Barbados’ illegal gun problem is in no way unique, says regional security expert Francis Forbes, who has revealed figures showing that the large number of illegal firearms on the streets is a Caribbean-wide trend.
The Executive Director of the CARICOM Implementation Agency for Crime and Security (IMPACS) said recent seizures of large weapon caches, new technology guns, and citizens trained in advanced terrorism tactics present unnatural hazards that add to threats to the well-being of Caribbean citizens.
He highlighted the issue at a Caribbean and Latin America panel discussion on regional coordination for hazards and security, at the Radisson Aquatica Resort last night.
Forbes told the representatives of hemispheric agencies dealing with natural and man-made disasters that not only are the people of Barbados and the rest of the Caribbean facing growing disturbances due to the increased number of weapons on the streets, but said some of these illegal items were difficult to detect and users were being trained by international terrorist groups such as the Islamic State, or ISIS.
Speaking against a backdrop of gunplay in Barbados that has resulted in death and injuries in recent weeks, Forbes said that between 2006 and last year, 20,000 illegal firearms were removed from the streets in countries across the region.
Forbes, who served as Jamaica’s Commissioner of Police for ten years, ending in 2005, went on to reel off statistics on Caribbean crime and weaponry confiscation for last year alone, which he described as “alarming”.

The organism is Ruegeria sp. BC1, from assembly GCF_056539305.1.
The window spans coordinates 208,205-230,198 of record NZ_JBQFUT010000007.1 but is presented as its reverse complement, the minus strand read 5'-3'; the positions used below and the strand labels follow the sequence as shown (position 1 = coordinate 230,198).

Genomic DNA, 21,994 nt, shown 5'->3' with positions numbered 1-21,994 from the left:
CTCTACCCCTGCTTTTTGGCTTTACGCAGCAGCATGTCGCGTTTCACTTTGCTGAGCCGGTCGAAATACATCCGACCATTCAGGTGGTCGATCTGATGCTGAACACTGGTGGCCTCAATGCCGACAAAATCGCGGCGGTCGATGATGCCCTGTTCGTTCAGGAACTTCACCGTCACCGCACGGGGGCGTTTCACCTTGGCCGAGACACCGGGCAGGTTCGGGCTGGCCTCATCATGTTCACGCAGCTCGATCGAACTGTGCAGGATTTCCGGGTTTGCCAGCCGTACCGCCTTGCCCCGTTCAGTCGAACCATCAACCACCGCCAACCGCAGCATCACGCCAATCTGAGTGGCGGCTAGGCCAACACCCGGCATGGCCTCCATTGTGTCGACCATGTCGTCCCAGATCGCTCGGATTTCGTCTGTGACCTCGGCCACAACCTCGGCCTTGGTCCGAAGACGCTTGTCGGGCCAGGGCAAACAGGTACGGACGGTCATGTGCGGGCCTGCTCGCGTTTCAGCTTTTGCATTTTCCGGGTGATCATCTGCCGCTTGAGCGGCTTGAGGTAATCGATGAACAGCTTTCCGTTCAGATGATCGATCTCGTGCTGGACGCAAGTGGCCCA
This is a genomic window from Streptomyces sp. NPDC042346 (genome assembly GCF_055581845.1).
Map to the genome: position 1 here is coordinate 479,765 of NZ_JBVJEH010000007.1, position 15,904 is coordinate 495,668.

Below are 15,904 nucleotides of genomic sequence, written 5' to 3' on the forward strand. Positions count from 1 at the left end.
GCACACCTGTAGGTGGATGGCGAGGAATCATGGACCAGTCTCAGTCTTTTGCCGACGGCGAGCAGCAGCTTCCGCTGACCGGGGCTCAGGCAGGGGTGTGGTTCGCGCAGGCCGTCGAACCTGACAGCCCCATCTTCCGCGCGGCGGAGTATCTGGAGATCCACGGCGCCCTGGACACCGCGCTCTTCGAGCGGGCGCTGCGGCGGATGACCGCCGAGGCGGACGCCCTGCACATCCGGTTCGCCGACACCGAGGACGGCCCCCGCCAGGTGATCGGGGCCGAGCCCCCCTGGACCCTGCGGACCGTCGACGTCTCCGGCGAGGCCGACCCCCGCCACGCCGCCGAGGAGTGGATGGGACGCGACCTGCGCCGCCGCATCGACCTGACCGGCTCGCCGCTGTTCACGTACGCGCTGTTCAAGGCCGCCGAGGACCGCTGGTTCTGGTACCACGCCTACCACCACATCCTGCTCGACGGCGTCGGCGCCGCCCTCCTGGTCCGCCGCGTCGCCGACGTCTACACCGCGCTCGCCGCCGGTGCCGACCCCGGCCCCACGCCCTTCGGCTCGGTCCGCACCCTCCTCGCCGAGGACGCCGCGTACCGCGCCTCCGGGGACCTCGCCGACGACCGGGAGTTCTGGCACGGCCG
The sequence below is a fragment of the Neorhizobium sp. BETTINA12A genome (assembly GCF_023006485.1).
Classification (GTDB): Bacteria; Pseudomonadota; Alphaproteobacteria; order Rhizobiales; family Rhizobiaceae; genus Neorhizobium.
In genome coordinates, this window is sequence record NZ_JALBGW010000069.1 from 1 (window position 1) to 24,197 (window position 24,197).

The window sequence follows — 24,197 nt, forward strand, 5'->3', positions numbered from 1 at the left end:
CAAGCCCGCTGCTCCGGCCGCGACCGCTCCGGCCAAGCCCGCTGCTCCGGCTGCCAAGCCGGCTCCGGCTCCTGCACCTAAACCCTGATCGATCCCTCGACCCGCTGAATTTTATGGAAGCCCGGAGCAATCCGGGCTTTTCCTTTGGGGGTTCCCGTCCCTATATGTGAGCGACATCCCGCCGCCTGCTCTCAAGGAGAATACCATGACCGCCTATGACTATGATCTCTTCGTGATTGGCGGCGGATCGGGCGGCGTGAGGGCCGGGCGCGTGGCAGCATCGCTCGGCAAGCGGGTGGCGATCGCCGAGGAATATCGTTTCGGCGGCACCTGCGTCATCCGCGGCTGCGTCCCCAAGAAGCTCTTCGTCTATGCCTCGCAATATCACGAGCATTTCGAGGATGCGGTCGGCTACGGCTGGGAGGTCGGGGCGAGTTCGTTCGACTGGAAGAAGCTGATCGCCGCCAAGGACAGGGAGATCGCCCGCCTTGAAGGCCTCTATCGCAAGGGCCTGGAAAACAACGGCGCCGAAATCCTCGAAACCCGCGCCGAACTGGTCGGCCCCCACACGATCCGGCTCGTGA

In 13 of IMPACS’ 15 full member states, there were 2,178 murders, 1,596 rapes, 10,227 robberies, and 2,488 illegal guns seized, alongside 32,364 rounds of ammunition.
Forbes tempered any sense of satisfaction that might come from those weapons being out of people’s hands, saying that “even as we celebrate the success, we must remind ourselves that currently there are polymer weapons, modular weapons, and 3-D printed weapons”.
Polymer and 3-D printed weapons have a relatively low metal content, or none at all, making them undetectable by scanners at airports and other entrances that use security mechanisms.
“There is no doubt that this is indeed a man-made disaster of epic proportions, unfolding slowly but surely,” Forbes said. “The issue of these new-type weapons now demands greater attention.”
The IMPACS executive director painted a picture of regional “dynamic threats”. The first part of those he said, were the traditional dangers of transnational organized crime, guns, drugs, gangs, money laundering, and trafficking in persons.
The other part of that picture comprises evolving menaces such as cybercrimes, new psycho-active and counterfeit drugs, terrorism, cyber-terrorism and electronic crimes.
Forbes added that the trend of Caribbean nationals being trained by terrorist groups abroad introduces another dynamic in the regional security threat.
“It is no secret that some of our citizens – men, women and children – are migrating to join groups such as ISIS. There is proof that approximately 200 citizens from one member state alone have already migrated to Syria, intending to join ISIS,” he said.
Forbes conceded that “no one knows for sure the exact number and identification of these ISIS volunteers” but he said many were coming back.
“Some have found the going a bit too rough and have voluntarily returned home, while others have been forcibly turned back whilst en route,” he cautioned. “This group, many of whom have already been trained in terrorist strategies and tactics, will pose a significant threat to this region for years to come.”